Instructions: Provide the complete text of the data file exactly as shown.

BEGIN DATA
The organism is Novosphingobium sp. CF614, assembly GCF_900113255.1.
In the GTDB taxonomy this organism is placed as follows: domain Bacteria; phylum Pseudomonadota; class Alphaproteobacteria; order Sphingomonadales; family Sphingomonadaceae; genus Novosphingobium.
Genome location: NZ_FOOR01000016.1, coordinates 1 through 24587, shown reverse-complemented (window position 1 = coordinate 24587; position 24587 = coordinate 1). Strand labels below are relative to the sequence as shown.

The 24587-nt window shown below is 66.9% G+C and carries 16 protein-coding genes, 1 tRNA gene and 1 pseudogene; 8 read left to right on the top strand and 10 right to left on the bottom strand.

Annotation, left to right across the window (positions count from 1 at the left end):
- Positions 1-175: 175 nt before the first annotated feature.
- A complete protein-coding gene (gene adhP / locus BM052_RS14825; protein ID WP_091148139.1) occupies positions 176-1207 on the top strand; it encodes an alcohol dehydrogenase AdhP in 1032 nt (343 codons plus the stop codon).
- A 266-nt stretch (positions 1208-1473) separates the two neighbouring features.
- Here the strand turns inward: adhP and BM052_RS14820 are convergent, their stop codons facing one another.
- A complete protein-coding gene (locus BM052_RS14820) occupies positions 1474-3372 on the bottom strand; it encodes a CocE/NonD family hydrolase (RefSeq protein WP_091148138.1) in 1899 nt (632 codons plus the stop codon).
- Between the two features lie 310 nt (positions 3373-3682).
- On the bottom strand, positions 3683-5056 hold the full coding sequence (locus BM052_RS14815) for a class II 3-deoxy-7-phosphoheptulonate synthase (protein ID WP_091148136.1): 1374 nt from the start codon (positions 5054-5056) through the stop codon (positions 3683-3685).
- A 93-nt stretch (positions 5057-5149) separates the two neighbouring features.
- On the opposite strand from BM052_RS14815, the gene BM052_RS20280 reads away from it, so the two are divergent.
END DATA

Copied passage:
The organism is Novosphingobium sp. CF614, assembly GCF_900113255.1.
In the GTDB taxonomy this organism is placed as follows: domain Bacteria; phylum Pseudomonadota; class Alphaproteobacteria; order Sphingomonadales; family Sphingomonadaceae; genus Novosphingobium.
Genome location: NZ_FOOR01000016.1, coordinates 1 through 24587, shown reverse-complemented (window position 1 = coordinate 24587; position 24587 = coordinate 1). Strand labels below are relative to the sequence as shown.

The 24587-nt window shown below is 66.9% G+C and carries 16 protein-coding genes, 1 tRNA gene and 1 pseudogene; 8 read left to right on the top strand and 10 right to left on the bottom strand.

Annotation, left to right across the window (positions count from 1 at the left end):
- Positions 1-175: 175 nt before the first annotated feature.
- A complete protein-coding gene (gene adhP / locus BM052_RS14825; protein ID WP_091148139.1) occupies positions 176-1207 on the top strand; it encodes an alcohol dehydrogenase AdhP in 1032 nt (343 codons plus the stop codon).
- A 266-nt stretch (positions 1208-1473) separates the two neighbouring features.
- Here the strand turns inward: adhP and BM052_RS14820 are convergent, their stop codons facing one another.
- A complete protein-coding gene (locus BM052_RS14820) occupies positions 1474-3372 on the bottom strand; it encodes a CocE/NonD family hydrolase (RefSeq protein WP_091148138.1) in 1899 nt (632 codons plus the stop codon).
- Between the two features lie 310 nt (positions 3373-3682).
- On the bottom strand, positions 3683-5056 hold the full coding sequence (locus BM052_RS14815) for a class II 3-deoxy-7-phosphoheptulonate synthase (protein ID WP_091148136.1): 1374 nt from the start codon (positions 5054-5056) through the stop codon (positions 3683-3685).
- A 93-nt stretch (positions 5057-5149) separates the two neighbouring features.
- On the opposite strand from BM052_RS14815, the gene BM052_RS20280 reads away from it, so the two are divergent.